Jump back, honey, jump back,
Mockin'-bird was singin' fine,
    Jump back, honey, jump back.
An' my hea't was beatin' so,
When I reached my lady's do',
Dat I couldn't ba' to go--
    Jump back, honey, jump back.

Put my ahm aroun' huh wais',
    Jump back, honey, jump back.
Raised huh lips an' took a tase,
    Jump back, honey, jump back.
Love me, honey, love me true?
Love me well ez I love you?
An' she answe'd, "'Cose I do"--
    Jump back, honey, jump back.

Related Poems

Christmas Tide

                    
          When the merry spring time weaves
          Its peeping bloom and dewy leaves;
          When the primrose opes its eye,
          And the young moth flutters by;
          When the plaintive turtle dove
          Pours its notes of peace and love;
And the clear sun flings its glory bright and wide—
          Yet, my soul will own
          More joy in winter's frown,
And wake with warmer flush at Christmas tide.

          The summer beams may shine
          On the rich and curling vine,
          And the noon-tide rays light up
          The tulip's dazzling cup:
          But the pearly misletoe
          And the holly-berries' glow
Are not even by the boasted rose outvied;
          For the happy hearts beneath
          The green and coral wreath
Love the garlands that are twined at Christmas tide.

          Let the autumn days produce
          Yellow corn and purple juice,
          And Nature's feast be spread
          In the fruitage ripe and red;
          ’Tis grateful to behold
          Gushing grapes and fields of gold,
When cheeks are brown'd and red lips deeper dyed:
          But give, oh! give to me
          The winter night of glee,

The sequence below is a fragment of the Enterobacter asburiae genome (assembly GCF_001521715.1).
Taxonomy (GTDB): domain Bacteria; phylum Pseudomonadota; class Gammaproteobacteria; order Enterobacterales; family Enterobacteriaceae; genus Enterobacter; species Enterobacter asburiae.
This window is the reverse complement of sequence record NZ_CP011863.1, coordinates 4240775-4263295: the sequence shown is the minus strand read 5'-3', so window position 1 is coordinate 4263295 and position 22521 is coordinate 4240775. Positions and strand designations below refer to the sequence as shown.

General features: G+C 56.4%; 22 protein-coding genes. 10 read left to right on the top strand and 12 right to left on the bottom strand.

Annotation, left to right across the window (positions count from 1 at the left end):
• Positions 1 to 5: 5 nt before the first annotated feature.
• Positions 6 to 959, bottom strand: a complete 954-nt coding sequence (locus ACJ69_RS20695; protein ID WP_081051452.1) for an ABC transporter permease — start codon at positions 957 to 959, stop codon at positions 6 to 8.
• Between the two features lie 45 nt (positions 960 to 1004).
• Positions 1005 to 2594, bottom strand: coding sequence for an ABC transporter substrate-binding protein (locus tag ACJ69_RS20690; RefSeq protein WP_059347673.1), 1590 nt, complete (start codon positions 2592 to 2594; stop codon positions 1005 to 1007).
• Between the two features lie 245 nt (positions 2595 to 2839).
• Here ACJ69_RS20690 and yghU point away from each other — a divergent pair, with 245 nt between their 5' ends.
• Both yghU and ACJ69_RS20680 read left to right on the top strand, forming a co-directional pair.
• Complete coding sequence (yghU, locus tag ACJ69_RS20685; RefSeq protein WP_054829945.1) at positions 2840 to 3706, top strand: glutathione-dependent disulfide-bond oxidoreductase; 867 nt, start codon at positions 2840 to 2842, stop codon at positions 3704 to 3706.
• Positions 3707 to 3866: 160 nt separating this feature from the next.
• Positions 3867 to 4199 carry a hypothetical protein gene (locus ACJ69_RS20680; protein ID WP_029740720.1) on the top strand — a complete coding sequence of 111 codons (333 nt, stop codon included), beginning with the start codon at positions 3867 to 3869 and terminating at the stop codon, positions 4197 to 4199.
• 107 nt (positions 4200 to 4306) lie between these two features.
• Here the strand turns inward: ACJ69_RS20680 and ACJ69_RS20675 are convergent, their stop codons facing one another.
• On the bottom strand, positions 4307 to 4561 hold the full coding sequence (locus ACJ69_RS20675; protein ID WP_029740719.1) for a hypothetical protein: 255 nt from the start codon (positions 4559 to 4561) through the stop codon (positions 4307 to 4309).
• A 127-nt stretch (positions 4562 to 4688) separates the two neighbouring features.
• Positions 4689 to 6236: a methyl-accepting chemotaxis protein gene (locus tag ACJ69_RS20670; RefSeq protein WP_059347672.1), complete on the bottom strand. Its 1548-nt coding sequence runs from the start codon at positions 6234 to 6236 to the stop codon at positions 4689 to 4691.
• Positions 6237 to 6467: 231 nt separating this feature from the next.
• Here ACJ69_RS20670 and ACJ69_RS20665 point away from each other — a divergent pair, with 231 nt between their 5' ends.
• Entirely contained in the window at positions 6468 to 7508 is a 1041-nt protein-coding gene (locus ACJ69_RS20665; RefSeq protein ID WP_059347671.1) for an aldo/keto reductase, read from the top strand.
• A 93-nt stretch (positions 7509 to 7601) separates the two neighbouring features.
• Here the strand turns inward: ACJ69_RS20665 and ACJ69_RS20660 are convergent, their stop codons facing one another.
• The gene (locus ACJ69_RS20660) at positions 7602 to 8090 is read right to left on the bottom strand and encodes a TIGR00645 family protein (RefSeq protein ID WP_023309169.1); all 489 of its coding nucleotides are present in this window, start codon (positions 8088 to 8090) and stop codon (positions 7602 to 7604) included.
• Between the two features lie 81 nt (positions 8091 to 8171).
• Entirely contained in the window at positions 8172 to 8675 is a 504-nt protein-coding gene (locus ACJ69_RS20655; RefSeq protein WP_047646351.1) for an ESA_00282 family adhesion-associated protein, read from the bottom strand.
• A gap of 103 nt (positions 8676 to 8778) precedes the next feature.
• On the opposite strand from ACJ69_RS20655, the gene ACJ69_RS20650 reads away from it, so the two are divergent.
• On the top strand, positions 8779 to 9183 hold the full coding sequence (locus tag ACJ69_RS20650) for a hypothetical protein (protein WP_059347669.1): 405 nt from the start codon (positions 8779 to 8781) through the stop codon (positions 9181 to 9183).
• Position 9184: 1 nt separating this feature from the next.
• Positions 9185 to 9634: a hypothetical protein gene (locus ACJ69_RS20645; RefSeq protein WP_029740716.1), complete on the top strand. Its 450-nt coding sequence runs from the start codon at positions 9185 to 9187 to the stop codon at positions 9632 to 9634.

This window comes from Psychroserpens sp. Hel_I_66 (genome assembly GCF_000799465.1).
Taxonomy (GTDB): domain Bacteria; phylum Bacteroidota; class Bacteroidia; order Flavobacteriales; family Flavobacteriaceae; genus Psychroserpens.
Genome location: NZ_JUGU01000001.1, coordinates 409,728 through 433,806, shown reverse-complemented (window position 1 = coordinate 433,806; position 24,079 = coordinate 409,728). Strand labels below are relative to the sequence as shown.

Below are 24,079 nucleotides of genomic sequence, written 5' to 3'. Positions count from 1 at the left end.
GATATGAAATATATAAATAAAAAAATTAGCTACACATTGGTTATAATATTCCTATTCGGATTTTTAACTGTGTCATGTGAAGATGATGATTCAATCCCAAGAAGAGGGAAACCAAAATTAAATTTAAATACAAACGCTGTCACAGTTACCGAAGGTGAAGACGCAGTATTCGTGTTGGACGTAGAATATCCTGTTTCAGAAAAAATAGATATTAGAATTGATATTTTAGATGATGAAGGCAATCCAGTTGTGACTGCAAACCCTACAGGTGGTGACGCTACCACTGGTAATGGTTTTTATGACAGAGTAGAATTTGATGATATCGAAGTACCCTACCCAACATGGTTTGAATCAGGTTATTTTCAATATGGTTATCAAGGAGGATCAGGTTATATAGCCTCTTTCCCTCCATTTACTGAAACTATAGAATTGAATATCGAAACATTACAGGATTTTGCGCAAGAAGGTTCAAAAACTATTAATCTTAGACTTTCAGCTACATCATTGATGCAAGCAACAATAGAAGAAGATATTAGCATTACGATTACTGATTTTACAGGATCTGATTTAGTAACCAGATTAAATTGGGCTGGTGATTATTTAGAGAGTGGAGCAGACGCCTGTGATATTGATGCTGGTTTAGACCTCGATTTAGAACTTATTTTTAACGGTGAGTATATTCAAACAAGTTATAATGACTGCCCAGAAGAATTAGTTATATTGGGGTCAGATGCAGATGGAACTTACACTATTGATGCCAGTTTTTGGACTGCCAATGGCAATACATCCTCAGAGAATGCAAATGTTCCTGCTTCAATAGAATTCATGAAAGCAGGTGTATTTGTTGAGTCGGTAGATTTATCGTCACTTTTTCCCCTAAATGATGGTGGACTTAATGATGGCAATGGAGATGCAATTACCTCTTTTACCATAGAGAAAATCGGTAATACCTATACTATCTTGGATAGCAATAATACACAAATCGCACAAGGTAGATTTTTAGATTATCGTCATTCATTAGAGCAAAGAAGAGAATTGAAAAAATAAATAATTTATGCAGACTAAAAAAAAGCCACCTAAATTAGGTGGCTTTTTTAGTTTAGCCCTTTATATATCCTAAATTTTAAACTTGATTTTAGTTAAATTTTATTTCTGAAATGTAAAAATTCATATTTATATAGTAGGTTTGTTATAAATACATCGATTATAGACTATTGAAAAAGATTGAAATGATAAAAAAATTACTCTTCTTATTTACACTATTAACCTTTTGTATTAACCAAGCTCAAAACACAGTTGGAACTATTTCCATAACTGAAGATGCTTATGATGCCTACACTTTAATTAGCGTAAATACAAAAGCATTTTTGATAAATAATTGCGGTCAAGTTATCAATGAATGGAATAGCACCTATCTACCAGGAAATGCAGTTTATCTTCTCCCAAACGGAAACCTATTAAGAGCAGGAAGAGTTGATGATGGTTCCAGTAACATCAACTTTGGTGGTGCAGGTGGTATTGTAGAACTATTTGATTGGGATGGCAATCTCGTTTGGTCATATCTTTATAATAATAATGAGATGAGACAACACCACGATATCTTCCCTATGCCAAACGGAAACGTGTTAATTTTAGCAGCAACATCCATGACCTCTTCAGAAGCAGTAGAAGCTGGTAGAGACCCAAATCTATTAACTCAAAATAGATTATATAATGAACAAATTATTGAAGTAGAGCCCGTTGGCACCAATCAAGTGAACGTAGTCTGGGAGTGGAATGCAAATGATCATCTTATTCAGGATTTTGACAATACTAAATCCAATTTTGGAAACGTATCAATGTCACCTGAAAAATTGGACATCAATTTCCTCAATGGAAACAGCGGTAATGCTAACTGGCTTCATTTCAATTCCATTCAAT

The mirth and plenty seen at Christmas tide.

          The northern gust may howl,
          The rolling storm-cloud scowl,
          King Frost may make a slave
          Of the river's rapid wave,
          The snow-drift choke the path,
          Or the hail-shower spend its wrath;
But the sternest blast right bravely is defied,
          While limbs and spirits bound
          To the merry minstrel sound,
And social wood-fires blaze at Christmas tide.

          The song, the laugh, the shout,
          Shall mock the storm without;
          And sparkling wine-foam rise
          ’Neath still more sparkling eyes;
          The forms that rarely meet
          Then hand to hand shall greet,
And soul pledge soul that leagues too long divide.
          Mirth, friendship, love, and light
          Shall crown the winter night,
And every glad voice welcome Christmas tide.

          But while joy's echo falls 
          In gay and plenteous halls,
          Let the poor and lowly share
          The warmth, the sports, the fare;
          For the one of humble lot
          Must not shiver in his cot,
But claim a bounteous meed from wealth and pride.
          Shed kindly blessings round,
          Till no aching heart be found;
And then all hail to merry Christmas tide!